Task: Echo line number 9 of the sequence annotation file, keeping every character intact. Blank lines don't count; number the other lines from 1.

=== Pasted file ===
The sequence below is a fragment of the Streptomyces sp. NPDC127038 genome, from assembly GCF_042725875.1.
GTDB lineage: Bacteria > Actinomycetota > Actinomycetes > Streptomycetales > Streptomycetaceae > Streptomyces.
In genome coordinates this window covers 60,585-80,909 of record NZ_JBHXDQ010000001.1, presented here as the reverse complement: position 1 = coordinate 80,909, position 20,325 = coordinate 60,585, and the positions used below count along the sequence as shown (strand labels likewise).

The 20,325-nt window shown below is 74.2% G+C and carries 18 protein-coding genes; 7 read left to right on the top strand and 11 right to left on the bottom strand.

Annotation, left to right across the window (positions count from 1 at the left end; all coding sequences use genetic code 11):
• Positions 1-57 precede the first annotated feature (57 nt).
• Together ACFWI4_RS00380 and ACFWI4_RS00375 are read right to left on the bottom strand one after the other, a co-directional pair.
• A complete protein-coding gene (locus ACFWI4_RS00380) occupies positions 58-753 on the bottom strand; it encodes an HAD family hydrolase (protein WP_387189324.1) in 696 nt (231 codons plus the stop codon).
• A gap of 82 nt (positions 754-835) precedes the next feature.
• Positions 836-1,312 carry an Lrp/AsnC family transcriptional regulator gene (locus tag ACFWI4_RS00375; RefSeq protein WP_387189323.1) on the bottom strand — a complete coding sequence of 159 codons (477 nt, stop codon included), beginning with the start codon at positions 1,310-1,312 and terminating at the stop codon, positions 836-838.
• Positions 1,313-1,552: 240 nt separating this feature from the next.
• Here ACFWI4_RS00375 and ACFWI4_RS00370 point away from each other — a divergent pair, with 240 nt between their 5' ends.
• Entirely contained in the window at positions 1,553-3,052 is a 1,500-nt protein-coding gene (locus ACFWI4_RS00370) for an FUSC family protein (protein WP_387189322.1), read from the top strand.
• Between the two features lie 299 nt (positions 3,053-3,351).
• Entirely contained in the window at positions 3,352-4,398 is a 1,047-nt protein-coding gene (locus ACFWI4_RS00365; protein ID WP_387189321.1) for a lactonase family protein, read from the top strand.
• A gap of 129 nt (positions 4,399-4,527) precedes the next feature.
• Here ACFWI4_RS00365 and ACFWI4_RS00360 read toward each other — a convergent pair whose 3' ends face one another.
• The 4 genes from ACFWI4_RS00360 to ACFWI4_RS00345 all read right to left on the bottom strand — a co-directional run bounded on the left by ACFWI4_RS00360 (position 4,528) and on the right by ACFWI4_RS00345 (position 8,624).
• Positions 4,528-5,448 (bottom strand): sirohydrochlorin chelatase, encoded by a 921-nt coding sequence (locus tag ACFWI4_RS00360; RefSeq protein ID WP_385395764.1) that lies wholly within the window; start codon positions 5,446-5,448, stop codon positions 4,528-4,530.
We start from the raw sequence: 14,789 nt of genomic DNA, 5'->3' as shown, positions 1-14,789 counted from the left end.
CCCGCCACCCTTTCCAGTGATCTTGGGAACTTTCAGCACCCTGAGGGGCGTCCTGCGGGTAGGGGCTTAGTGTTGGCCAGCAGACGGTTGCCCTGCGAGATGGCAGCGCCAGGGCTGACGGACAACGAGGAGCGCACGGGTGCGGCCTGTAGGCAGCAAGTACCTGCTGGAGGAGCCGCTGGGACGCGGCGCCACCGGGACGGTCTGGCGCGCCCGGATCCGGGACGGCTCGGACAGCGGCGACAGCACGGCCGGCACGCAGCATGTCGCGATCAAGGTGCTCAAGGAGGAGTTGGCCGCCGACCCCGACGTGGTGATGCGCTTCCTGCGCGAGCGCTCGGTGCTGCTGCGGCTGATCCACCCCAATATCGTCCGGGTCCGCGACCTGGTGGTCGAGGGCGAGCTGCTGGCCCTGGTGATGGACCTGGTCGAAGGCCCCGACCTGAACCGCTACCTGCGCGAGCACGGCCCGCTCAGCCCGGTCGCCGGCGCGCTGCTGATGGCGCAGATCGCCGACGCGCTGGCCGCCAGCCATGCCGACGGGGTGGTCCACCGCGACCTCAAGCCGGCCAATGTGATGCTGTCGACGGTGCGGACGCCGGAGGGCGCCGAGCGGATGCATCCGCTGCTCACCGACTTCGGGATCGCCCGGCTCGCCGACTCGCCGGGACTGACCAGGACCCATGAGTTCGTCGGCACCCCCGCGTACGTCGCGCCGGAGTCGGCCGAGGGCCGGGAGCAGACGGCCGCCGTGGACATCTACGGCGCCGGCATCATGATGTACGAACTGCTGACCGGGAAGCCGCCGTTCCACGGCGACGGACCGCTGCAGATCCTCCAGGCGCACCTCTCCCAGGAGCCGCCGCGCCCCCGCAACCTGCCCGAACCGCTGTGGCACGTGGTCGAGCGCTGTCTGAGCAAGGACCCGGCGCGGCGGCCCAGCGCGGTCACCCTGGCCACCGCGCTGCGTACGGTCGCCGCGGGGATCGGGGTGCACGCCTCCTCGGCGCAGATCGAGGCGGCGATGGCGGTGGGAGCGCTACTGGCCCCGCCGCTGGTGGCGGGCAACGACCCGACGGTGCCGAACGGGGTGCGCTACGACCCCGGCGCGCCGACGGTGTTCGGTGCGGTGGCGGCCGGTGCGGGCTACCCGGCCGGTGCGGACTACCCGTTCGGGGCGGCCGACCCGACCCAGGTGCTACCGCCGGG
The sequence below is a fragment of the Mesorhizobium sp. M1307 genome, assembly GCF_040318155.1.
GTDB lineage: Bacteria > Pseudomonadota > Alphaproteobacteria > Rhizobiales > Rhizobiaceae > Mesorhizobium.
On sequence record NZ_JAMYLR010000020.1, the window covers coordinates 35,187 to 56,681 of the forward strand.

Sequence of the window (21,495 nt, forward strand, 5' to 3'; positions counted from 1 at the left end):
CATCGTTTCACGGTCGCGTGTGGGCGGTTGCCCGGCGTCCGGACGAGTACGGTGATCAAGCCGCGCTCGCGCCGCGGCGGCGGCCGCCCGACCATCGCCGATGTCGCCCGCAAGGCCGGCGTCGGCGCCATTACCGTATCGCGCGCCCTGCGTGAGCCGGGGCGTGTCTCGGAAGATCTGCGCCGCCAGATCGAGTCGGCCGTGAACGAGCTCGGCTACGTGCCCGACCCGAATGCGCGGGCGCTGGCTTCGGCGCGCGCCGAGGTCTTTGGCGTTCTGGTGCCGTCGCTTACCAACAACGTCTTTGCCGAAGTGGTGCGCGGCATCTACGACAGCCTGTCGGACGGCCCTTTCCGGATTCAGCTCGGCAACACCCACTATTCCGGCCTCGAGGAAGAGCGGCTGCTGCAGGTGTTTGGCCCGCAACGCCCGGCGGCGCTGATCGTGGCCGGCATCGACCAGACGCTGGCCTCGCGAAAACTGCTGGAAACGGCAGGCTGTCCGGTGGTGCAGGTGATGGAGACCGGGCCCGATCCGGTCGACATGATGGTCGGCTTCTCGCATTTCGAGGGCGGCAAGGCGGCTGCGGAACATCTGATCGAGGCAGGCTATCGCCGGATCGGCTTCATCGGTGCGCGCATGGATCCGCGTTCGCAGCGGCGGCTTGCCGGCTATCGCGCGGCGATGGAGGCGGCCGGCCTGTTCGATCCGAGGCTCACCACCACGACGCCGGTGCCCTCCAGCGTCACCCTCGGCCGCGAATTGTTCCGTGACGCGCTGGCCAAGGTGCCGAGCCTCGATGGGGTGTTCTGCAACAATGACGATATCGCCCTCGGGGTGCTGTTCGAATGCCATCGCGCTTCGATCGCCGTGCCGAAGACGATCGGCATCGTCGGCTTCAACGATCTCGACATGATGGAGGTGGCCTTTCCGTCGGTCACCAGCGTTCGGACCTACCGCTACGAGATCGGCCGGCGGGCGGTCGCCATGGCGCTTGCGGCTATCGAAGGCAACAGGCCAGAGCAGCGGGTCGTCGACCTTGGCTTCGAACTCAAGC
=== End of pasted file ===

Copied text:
• A gap of 82 nt (positions 754-835) precedes the next feature.